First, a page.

As the primary sampling unit for the study was the school, we weighted the sample at both levels, adjusting for the clustered survey design and accounting for the varying number of students per school [23]. Cronbach’s α was used to assess internal consistency of the scales, and goodness-of-fit was assessed for factor analysis models using factor extraction and uniqueness values. Factorial and construct validity were measured using single-factor CFA models for all scales. Descriptive summaries, including Pearson’s correlation coefficients were calculated for all study variables. We also calculated Pearson’s correlation coefficients for the social support scores. Following Rabe-Hesketh and colleagues (2012) [39], we tested the random effects variance, or whether each type of violence exposure score, social support score and internalising score varied between schools, using a likelihood-ratio (LR) test. We also tested whether multilevel modelling was needed by assessing the LR of the nested and final models. To assess the variance between schools, we estimated the intraclass correlation coefficient (ICC) for the model with internalising symptoms only and final models. We used Wald’s chi-squared tests with a Bonferroni-type adjustment following the approach from Korn and Graubard [40] to determine the significance of each model’s variance components. Note that these adjustments refer only to the significance tests of the variance components in the models, not to possible multiple comparisons which could be derived by the contrasts in the models’ fixed effects terms. To assess the degree to which each type of social support score differs from each other, we analysed the discriminant validity by investigating the correlations between items and scores or rest-scores as recommended by Perrot and colleagues (2018) [41].

To test the stress-buffering model, we fitted two-level linear mixed-effects (LME) models across schools. We assessed on the first level: (i) the effect of each type of violence exposure on internalising symptoms; (ii) the interactive effect of each type of violence exposure and gender on internalising symptoms (i.e., × gender(male)); (iii) the effect of perceived social support on internalising symptoms; and (iv) the interactive effect between each type of violence exposure and perceived social support on internalising symptoms (e.g., × positive parenting). We assessed variation within- and between- schools (second level), using maximum likelihood estimation and robust standard errors [39]. Random effects terms were included in the models’ intercepts. We conducted post-hoc simple effect and simple contrasts analyses to determine the difference in internalising symptoms between girls and boys exposed to violence. Model selection was performed using the Bayesian Information Criterion (BIC). Smaller BICs indicated increased model fit penalised by the model’s complexity. We also analysed all of the four sources of social support together in each LME model to determine if there was a difference in their association with internalising symptoms. Family SES was controlled for in all models. Stata version 15.1 was used [42].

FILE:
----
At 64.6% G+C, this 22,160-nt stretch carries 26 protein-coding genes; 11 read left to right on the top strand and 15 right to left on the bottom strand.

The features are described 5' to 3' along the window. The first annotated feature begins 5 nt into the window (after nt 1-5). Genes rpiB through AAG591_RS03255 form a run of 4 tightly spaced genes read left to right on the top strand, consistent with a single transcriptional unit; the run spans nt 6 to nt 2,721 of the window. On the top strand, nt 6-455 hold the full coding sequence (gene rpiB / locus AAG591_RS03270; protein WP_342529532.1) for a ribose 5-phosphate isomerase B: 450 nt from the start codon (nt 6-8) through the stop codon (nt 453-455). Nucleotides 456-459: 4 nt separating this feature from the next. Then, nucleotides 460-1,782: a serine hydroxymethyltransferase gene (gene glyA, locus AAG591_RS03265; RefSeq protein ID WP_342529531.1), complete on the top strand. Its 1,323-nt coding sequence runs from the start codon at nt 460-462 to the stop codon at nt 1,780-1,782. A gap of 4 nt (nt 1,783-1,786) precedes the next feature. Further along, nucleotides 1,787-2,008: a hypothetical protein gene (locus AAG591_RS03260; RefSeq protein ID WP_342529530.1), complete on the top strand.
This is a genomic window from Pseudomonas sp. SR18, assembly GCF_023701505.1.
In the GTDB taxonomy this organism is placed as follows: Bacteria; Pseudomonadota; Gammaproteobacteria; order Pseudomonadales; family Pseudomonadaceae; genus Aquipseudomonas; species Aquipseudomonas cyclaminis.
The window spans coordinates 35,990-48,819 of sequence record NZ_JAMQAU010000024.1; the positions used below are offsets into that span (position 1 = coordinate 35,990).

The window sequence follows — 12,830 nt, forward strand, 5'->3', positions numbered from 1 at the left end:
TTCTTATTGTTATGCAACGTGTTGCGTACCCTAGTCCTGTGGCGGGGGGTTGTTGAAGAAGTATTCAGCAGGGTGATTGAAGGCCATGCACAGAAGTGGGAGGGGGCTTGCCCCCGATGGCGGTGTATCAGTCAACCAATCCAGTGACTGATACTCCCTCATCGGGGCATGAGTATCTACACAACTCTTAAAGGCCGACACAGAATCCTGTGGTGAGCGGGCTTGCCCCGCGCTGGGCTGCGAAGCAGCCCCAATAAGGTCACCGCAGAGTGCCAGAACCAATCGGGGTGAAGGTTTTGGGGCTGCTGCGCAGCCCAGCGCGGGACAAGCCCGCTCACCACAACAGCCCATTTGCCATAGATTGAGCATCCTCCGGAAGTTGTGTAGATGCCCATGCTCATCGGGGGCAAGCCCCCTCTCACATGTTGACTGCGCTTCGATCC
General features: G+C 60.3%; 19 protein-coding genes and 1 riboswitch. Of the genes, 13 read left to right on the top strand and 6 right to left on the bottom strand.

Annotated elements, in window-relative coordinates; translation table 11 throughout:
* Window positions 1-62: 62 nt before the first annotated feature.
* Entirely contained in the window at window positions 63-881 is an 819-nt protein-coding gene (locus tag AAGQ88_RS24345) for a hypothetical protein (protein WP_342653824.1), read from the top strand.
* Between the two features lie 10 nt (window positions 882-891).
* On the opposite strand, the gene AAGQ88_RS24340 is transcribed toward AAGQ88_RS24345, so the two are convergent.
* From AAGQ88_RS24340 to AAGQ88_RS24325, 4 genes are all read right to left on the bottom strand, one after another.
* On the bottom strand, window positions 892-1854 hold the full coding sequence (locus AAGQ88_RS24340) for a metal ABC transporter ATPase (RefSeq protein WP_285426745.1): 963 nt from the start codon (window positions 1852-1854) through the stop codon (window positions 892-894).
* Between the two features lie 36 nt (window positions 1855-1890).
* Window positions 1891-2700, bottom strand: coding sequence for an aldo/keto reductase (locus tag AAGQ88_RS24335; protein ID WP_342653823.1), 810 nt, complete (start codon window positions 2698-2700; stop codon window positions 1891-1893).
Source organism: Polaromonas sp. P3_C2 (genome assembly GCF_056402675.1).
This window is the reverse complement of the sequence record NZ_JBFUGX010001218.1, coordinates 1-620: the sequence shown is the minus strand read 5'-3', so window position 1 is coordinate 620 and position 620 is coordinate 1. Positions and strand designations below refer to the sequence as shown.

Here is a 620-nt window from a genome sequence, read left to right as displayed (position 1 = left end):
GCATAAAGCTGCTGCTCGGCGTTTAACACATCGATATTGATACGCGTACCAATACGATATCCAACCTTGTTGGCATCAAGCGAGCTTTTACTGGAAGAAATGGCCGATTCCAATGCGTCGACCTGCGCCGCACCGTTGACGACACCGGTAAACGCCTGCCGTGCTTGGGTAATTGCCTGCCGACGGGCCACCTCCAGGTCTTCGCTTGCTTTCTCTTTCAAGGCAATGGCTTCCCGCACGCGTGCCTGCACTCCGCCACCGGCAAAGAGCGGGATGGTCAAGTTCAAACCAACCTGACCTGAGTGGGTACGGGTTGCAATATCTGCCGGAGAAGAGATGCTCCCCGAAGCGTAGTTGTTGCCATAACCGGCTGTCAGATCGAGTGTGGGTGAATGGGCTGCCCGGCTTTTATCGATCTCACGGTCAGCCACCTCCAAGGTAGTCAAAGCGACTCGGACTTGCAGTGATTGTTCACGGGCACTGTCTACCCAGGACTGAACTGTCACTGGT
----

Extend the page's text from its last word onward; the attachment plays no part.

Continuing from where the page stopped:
Results

Study participants’ characteristics and the adjusted proportions for internalising symptoms, violence, and social support among all participants are presented in Table 1.

thumbnail
Table 1. Characteristics of study participants and mean of internalising symptoms, violence, and social support among study participants (weighted).

https://doi.org/10.1371/journal.pone.0258036.t001

Cronbach’s α for the following indices were: Bully-Victim (α = 0.70), serious victimisation (α = 0.51), school violence (α = 0.83), community violence (α = 0.82), positive parenting (α = 0.66), and parent involvement (α = 0.74). Pearson’s correlation coefficients showed that internalising symptoms were significantly associated with increased serious violence victimisation within the previous year (r = 0.17, p<0.001), being bullied once/week (r = 0.28, p<0.001), school violence (r = 0.29, p<0.001) and community violence (r = 0.21, p<0.001) within the year prior. Internalising symptoms were also significantly associated with decreased levels of perceived positive parenting (r = -0.22, p<0.001), parent involvement (r = -0.27, p<0.001), friend support (r = -0.09, p<0.001), and being male (r = -0.38, p<0.001). Pearson’s correlation coefficients showed that the social support scales were all significantly correlated with each other (p<0.001); positive parenting was correlated with parent involvement (r = 0.65), while the correlation coefficients for positive parenting, parent involvement, friend support and teacher support scales were smaller (r ≤ 0.22) (S1 Table). The ICC for the model including only internalising symptoms was 0.73% (95% CI 0.1%, 4.2%), suggesting that internalising symptoms do not vary much across schools. Table 2 illustrates the ICC results of the model with internalising symptoms only and final models.